And so now, Dracula and Frankenstein finally have their final bout, which is a little more satisfying than the wrestling match they had on the roof earlier.

They fight their way out of the church and into the woods for a finale that’s hard to make out in the darkness. But it seems that the Monty Python guys might have watched this before making Monty Python and the Holy Grail, because it’s literally the Black Knight scene without the witty dialogue or decent lighting. Dracula rips off the Creature’s arms one at a time, and when the Creature keeps coming, Dracula pulls off its head and tosses it away.

But Dracula hasn’t actually won, because as they’ve been fighting, the sun has come up, so that Dracula gets caught in the sunlight before he can make it back inside the church. And we get a long close-up of his ridiculous make-up. Seriously, it’s like he’s a member of the KISS army before the group even formed.

Through a series of dissolves, Dracula ages and burns away. Vorkov tries to contort his face into the aging expression Christopher Lee used in Captain America II, but without any talent or training (and with the shot held for too long, so it looks silly rather than scary). And as he gets more burned, it looks like they’ve just dumped dirt and cigarette ashes on his face. Judith finally fights her way free of the ropes and goes outside to find the Count’s empty clothes and his ashen remains (which seriously looks like dried grass clippings or something).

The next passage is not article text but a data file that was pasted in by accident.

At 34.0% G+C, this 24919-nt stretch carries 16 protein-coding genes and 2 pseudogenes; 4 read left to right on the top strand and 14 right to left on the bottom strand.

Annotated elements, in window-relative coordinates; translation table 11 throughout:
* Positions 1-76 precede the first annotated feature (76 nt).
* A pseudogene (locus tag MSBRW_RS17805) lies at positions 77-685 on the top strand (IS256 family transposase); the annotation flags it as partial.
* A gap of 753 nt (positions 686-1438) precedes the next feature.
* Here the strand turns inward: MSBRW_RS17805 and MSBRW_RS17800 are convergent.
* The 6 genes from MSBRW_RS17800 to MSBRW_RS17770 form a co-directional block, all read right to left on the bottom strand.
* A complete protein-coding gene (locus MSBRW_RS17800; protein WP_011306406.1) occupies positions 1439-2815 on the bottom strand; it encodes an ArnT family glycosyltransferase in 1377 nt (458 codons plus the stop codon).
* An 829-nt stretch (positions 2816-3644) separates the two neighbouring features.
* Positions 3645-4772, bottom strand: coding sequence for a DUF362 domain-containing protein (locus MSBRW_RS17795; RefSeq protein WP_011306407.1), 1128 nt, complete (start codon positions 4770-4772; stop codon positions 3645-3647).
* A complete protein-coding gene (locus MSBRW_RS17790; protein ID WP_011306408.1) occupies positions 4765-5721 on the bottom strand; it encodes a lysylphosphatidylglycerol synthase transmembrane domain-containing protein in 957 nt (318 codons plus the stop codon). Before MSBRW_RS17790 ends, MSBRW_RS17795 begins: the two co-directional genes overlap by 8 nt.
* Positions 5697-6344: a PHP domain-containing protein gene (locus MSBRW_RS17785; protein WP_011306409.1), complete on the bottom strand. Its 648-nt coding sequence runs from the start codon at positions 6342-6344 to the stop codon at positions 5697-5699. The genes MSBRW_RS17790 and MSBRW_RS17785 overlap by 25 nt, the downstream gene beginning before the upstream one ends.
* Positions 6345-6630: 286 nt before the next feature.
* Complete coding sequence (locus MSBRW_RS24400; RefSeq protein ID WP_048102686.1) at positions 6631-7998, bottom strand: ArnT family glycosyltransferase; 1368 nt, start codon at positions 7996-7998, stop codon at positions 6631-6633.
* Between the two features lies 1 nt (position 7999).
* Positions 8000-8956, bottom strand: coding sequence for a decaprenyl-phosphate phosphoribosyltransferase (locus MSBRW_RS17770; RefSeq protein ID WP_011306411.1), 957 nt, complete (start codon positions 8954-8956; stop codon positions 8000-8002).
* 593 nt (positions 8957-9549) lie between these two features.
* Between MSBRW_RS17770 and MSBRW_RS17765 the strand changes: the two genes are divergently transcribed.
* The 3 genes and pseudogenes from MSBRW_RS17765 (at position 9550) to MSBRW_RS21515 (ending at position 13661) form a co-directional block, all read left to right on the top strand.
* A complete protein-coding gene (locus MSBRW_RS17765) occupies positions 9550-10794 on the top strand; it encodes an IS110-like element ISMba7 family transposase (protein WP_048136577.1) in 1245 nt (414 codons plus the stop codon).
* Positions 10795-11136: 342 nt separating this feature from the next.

And that’s the end. And you might seriously be wondering why I spent a second week covering this thing in such detail. Well, there are a few reasons. First, the film is such a trove of fan love, with its classic actors, classic mad scientist equipment, even classic music (the final parts of the film use the soundtrack from Creature From the Black Lagoon). Second, it’s fascinating that  the layers of discarded scripts and approaches are still visible in the final film, like palimpsests. It’s so instructive of how low-budget movies are made.

And third, as inept as it is, there are tiny moments in the film, flashes of ambition that give you an idea of the film Al Adamson saw in his head as he was making this. Like this shot from early on, in Judith’s Vegas dressing room.

And I realize that there’s cleavage in the shot, but try to tear your eyes away for just a moment to take in the wig head on the right. Judith is reading a telegram about her missing sister, whom we saw beheaded just a couple of minutes before, and now here’s a wig head with a red line circling its neck. It’s a moment of subtle symbolism that seems to indicate a filmmaker who’s attempting to do more than just walk people past the front of the camera.

It’s fascinating to see that and think that Adamson was actually trying to make something good, trying so hard that he took the film through three iterations and a reshot ending before finally releasing the thing. And that the finished film is so utterly bad must have been heartbreaking on some level.